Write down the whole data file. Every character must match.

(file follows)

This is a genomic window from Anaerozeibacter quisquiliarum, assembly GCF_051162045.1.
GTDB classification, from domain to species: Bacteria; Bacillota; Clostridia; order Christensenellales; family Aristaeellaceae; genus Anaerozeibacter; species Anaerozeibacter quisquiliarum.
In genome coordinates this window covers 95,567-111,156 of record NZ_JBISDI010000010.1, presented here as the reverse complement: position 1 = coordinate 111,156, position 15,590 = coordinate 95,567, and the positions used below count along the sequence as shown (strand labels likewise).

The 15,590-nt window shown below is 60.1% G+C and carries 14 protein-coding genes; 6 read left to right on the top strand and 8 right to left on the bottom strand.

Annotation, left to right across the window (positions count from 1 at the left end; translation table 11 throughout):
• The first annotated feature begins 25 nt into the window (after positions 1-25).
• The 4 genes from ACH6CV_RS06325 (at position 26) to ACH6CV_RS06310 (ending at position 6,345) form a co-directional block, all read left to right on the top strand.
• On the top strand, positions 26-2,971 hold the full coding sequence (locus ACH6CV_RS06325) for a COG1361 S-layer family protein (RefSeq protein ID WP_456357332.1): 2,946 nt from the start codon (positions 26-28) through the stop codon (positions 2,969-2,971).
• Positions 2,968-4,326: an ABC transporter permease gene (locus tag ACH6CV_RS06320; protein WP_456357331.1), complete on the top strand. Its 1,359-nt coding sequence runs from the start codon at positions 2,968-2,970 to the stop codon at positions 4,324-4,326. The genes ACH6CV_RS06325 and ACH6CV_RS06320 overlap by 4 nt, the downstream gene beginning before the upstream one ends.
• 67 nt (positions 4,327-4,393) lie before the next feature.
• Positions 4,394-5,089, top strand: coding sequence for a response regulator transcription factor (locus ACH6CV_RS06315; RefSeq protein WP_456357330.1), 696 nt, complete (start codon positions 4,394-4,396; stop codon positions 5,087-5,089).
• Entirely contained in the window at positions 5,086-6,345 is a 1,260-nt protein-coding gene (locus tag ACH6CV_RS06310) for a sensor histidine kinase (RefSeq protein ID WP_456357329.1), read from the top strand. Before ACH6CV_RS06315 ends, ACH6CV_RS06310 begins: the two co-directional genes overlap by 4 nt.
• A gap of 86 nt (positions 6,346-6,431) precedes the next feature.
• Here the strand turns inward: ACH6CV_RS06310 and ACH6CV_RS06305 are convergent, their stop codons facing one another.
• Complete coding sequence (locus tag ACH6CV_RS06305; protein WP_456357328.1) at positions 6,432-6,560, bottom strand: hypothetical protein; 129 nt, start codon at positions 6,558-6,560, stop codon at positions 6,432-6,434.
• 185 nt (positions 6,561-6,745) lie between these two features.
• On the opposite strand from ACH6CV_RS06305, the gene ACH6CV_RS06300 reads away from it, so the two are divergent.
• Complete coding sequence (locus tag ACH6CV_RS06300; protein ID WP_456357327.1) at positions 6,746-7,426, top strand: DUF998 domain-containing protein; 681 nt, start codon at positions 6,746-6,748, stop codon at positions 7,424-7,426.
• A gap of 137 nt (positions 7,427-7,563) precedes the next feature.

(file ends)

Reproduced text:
This is a genomic window from Anaerozeibacter quisquiliarum, assembly GCF_051162045.1.
GTDB classification, from domain to species: Bacteria; Bacillota; Clostridia; order Christensenellales; family Aristaeellaceae; genus Anaerozeibacter; species Anaerozeibacter quisquiliarum.
In genome coordinates this window covers 95,567-111,156 of record NZ_JBISDI010000010.1, presented here as the reverse complement: position 1 = coordinate 111,156, position 15,590 = coordinate 95,567, and the positions used below count along the sequence as shown (strand labels likewise).

The 15,590-nt window shown below is 60.1% G+C and carries 14 protein-coding genes; 6 read left to right on the top strand and 8 right to left on the bottom strand.

Annotation, left to right across the window (positions count from 1 at the left end; translation table 11 throughout):
• The first annotated feature begins 25 nt into the window (after positions 1-25).
• The 4 genes from ACH6CV_RS06325 (at position 26) to ACH6CV_RS06310 (ending at position 6,345) form a co-directional block, all read left to right on the top strand.
• On the top strand, positions 26-2,971 hold the full coding sequence (locus ACH6CV_RS06325) for a COG1361 S-layer family protein (RefSeq protein ID WP_456357332.1): 2,946 nt from the start codon (positions 26-28) through the stop codon (positions 2,969-2,971).
• Positions 2,968-4,326: an ABC transporter permease gene (locus tag ACH6CV_RS06320; protein WP_456357331.1), complete on the top strand. Its 1,359-nt coding sequence runs from the start codon at positions 2,968-2,970 to the stop codon at positions 4,324-4,326. The genes ACH6CV_RS06325 and ACH6CV_RS06320 overlap by 4 nt, the downstream gene beginning before the upstream one ends.
• 67 nt (positions 4,327-4,393) lie before the next feature.
• Positions 4,394-5,089, top strand: coding sequence for a response regulator transcription factor (locus ACH6CV_RS06315; RefSeq protein WP_456357330.1), 696 nt, complete (start codon positions 4,394-4,396; stop codon positions 5,087-5,089).
• Entirely contained in the window at positions 5,086-6,345 is a 1,260-nt protein-coding gene (locus tag ACH6CV_RS06310) for a sensor histidine kinase (RefSeq protein ID WP_456357329.1), read from the top strand. Before ACH6CV_RS06315 ends, ACH6CV_RS06310 begins: the two co-directional genes overlap by 4 nt.
• A gap of 86 nt (positions 6,346-6,431) precedes the next feature.
• Here the strand turns inward: ACH6CV_RS06310 and ACH6CV_RS06305 are convergent, their stop codons facing one another.
• Complete coding sequence (locus tag ACH6CV_RS06305; protein WP_456357328.1) at positions 6,432-6,560, bottom strand: hypothetical protein; 129 nt, start codon at positions 6,558-6,560, stop codon at positions 6,432-6,434.
• 185 nt (positions 6,561-6,745) lie between these two features.
• On the opposite strand from ACH6CV_RS06305, the gene ACH6CV_RS06300 reads away from it, so the two are divergent.
• Complete coding sequence (locus tag ACH6CV_RS06300; protein ID WP_456357327.1) at positions 6,746-7,426, top strand: DUF998 domain-containing protein; 681 nt, start codon at positions 6,746-6,748, stop codon at positions 7,424-7,426.
• A gap of 137 nt (positions 7,427-7,563) precedes the next feature.